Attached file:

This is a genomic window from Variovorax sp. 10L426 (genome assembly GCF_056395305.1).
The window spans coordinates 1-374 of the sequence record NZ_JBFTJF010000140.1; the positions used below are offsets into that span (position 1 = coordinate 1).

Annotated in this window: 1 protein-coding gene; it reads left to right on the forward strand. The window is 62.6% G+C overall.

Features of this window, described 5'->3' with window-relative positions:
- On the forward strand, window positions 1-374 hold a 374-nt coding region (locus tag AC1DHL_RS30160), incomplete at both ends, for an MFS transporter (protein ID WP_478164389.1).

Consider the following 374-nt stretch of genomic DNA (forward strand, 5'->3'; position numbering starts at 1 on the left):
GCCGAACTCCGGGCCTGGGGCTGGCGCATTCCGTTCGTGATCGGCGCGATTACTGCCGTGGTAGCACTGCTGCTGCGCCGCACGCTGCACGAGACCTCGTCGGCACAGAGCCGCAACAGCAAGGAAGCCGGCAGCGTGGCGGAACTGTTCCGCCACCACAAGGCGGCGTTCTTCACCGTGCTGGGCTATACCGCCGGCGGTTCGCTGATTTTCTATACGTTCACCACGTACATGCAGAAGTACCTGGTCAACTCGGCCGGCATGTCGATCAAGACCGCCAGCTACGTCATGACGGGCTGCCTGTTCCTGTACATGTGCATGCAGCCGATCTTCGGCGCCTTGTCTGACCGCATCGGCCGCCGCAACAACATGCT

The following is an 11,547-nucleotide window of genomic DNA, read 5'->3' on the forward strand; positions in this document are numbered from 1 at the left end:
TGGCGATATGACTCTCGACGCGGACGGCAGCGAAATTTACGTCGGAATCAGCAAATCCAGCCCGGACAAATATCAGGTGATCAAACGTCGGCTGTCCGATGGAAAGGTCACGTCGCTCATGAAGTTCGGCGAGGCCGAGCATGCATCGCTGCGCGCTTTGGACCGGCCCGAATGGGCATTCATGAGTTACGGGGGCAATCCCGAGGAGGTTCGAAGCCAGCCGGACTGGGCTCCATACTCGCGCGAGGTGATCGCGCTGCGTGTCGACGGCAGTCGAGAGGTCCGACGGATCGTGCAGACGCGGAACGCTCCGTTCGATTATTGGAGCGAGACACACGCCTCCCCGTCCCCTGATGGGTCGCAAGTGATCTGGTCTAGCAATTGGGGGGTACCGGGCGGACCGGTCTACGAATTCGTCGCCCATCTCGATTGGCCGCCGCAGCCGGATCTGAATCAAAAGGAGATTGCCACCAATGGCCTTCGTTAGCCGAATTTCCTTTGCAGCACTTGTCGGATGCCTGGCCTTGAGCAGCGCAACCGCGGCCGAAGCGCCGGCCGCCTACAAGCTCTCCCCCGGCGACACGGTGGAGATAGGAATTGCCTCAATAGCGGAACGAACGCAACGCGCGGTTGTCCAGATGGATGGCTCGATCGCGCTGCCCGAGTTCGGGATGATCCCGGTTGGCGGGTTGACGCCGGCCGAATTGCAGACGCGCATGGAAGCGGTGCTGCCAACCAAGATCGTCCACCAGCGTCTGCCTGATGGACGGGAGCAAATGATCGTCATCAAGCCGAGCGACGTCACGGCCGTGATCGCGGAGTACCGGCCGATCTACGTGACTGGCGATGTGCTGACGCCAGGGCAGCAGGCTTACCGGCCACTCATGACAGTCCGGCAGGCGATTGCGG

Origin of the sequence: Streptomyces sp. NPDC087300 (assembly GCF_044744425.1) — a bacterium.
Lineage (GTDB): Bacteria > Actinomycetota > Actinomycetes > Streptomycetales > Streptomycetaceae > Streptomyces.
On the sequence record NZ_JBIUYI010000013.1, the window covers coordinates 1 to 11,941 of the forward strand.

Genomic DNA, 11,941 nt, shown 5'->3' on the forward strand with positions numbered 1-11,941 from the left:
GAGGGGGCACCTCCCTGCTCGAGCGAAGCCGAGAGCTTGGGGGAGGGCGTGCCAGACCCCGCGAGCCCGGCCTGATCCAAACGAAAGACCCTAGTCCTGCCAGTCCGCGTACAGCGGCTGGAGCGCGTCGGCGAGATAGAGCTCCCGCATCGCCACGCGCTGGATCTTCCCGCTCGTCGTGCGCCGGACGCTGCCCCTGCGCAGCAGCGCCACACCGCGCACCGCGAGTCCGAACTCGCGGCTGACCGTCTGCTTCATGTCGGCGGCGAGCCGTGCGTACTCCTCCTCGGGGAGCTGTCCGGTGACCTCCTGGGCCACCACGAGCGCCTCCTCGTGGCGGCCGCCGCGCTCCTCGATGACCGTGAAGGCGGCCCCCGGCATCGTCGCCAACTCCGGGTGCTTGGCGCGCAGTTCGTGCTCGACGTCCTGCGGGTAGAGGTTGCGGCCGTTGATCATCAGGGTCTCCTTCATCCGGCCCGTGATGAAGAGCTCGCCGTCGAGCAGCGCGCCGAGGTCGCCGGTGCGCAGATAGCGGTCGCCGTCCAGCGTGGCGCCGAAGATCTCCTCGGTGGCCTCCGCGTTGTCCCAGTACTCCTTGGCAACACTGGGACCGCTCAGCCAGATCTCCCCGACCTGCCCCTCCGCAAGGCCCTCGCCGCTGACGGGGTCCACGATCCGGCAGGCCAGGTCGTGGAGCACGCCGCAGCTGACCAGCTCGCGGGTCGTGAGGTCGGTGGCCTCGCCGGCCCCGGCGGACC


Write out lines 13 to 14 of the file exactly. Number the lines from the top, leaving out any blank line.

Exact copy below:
Genomic DNA, 11,941 nt, shown 5'->3' on the forward strand with positions numbered 1-11,941 from the left:
GAGGGGGCACCTCCCTGCTCGAGCGAAGCCGAGAGCTTGGGGGAGGGCGTGCCAGACCCCGCGAGCCCGGCCTGATCCAAACGAAAGACCCTAGTCCTGCCAGTCCGCGTACAGCGGCTGGAGCGCGTCGGCGAGATAGAGCTCCCGCATCGCCACGCGCTGGATCTTCCCGCTCGTCGTGCGCCGGACGCTGCCCCTGCGCAGCAGCGCCACACCGCGCACCGCGAGTCCGAACTCGCGGCTGACCGTCTGCTTCATGTCGGCGGCGAGCCGTGCGTACTCCTCCTCGGGGAGCTGTCCGGTGACCTCCTGGGCCACCACGAGCGCCTCCTCGTGGCGGCCGCCGCGCTCCTCGATGACCGTGAAGGCGGCCCCCGGCATCGTCGCCAACTCCGGGTGCTTGGCGCGCAGTTCGTGCTCGACGTCCTGCGGGTAGAGGTTGCGGCCGTTGATCATCAGGGTCTCCTTCATCCGGCCCGTGATGAAGAGCTCGCCGTCGAGCAGCGCGCCGAGGTCGCCGGTGCGCAGATAGCGGTCGCCGTCCAGCGTGGCGCCGAAGATCTCCTCGGTGGCCTCCGCGTTGTCCCAGTACTCCTTGGCAACACTGGGACCGCTCAGCCAGATCTCCCCGACCTGCCCCTCCGCAAGGCCCTCGCCGCTGACGGGGTCCACGATCCGGCAGGCCAGGTCGTGGAGCACGCCGCAGCTGACCAGCTCGCGGGTCGTGAGGTCGGTGGCCTCGCCGGCCCCGGCGGACC